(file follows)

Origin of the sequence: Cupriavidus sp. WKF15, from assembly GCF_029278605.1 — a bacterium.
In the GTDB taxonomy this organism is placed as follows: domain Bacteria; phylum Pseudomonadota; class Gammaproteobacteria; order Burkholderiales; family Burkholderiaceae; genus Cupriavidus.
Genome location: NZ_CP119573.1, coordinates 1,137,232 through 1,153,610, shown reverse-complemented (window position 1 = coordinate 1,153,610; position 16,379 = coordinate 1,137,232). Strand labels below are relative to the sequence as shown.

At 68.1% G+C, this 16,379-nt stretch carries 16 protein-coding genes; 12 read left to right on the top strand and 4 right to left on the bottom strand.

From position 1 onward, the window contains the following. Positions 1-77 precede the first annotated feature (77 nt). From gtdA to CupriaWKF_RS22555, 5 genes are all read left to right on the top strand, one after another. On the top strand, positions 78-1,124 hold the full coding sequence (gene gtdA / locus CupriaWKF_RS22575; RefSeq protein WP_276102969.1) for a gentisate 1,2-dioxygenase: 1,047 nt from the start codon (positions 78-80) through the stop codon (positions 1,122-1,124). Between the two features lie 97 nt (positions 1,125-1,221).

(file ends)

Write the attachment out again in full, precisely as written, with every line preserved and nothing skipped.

Origin of the sequence: Cupriavidus sp. WKF15, from assembly GCF_029278605.1 — a bacterium.
In the GTDB taxonomy this organism is placed as follows: domain Bacteria; phylum Pseudomonadota; class Gammaproteobacteria; order Burkholderiales; family Burkholderiaceae; genus Cupriavidus.
Genome location: NZ_CP119573.1, coordinates 1,137,232 through 1,153,610, shown reverse-complemented (window position 1 = coordinate 1,153,610; position 16,379 = coordinate 1,137,232). Strand labels below are relative to the sequence as shown.

At 68.1% G+C, this 16,379-nt stretch carries 16 protein-coding genes; 12 read left to right on the top strand and 4 right to left on the bottom strand.

From position 1 onward, the window contains the following. Positions 1-77 precede the first annotated feature (77 nt). From gtdA to CupriaWKF_RS22555, 5 genes are all read left to right on the top strand, one after another. On the top strand, positions 78-1,124 hold the full coding sequence (gene gtdA / locus CupriaWKF_RS22575; RefSeq protein WP_276102969.1) for a gentisate 1,2-dioxygenase: 1,047 nt from the start codon (positions 78-80) through the stop codon (positions 1,122-1,124). Between the two features lie 97 nt (positions 1,125-1,221).